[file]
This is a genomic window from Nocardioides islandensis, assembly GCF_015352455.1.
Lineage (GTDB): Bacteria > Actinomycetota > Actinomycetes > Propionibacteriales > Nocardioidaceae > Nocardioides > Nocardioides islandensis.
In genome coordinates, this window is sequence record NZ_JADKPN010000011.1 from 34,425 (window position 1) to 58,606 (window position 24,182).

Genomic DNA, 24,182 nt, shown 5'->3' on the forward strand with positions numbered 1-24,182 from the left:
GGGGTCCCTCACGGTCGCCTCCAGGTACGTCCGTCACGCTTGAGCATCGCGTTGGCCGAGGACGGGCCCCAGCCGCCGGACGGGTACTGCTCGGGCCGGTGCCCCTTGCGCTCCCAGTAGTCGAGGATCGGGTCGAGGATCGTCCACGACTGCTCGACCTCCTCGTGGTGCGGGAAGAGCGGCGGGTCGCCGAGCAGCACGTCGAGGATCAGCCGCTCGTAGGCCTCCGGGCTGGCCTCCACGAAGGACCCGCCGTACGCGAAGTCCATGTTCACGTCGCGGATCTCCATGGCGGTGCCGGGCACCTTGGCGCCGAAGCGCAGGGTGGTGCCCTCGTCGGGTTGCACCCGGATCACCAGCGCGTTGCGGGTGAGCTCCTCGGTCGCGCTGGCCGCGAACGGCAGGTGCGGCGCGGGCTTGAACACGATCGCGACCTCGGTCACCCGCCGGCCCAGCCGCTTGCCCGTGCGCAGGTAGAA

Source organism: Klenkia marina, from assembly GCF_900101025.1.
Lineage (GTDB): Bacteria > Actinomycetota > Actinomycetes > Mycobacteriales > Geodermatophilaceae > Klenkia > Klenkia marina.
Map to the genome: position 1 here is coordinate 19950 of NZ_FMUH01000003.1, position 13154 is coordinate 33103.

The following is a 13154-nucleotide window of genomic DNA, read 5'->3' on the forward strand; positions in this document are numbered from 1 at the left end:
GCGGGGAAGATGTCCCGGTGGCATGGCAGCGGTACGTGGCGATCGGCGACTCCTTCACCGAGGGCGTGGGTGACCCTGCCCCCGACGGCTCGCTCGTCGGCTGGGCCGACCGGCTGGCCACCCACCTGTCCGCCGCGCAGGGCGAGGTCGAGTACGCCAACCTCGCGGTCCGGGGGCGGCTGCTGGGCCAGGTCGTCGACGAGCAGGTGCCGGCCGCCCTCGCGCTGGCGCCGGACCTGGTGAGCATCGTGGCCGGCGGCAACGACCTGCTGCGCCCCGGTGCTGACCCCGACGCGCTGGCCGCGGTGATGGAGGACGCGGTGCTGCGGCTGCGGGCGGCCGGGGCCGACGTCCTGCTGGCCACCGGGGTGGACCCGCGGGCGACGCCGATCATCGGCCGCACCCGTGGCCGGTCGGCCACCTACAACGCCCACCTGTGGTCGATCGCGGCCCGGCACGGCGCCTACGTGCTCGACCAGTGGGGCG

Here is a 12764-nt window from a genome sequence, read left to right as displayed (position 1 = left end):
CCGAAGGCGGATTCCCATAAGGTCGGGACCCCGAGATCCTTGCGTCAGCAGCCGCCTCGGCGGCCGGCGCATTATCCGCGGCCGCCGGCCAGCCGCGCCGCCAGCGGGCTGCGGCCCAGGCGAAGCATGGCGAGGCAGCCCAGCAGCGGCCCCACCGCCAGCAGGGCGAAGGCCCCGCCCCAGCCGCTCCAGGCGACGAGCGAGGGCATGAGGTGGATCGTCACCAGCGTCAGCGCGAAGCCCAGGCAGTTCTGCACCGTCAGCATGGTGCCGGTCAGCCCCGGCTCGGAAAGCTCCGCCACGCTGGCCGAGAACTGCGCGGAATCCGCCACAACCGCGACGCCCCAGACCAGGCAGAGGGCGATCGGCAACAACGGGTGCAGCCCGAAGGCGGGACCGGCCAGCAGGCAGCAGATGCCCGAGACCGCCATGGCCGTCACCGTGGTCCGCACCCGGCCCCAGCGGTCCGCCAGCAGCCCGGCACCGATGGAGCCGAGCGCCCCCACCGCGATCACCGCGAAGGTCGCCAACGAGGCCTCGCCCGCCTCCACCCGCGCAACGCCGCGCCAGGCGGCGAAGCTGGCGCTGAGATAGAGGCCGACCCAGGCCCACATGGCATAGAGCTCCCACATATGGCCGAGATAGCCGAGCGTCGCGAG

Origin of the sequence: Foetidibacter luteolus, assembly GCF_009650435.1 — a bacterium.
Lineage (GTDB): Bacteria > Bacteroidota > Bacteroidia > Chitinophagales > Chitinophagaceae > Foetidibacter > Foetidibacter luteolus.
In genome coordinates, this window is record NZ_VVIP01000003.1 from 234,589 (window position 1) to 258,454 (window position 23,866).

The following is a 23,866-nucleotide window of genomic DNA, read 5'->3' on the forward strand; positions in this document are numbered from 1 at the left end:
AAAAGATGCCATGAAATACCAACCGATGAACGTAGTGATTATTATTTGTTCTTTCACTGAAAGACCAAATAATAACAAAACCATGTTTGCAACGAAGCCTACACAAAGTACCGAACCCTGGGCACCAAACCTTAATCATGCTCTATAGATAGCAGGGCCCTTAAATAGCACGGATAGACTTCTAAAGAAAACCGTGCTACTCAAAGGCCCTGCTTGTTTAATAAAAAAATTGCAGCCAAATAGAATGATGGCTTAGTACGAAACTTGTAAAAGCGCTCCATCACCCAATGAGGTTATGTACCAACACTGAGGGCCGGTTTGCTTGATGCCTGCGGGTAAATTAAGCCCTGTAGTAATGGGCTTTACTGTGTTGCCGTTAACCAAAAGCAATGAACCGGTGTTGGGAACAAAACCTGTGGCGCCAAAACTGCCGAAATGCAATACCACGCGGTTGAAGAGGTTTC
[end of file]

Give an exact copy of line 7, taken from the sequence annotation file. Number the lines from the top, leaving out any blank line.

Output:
Lineage (GTDB): Bacteria > Actinomycetota > Actinomycetes > Mycobacteriales > Geodermatophilaceae > Klenkia > Klenkia marina.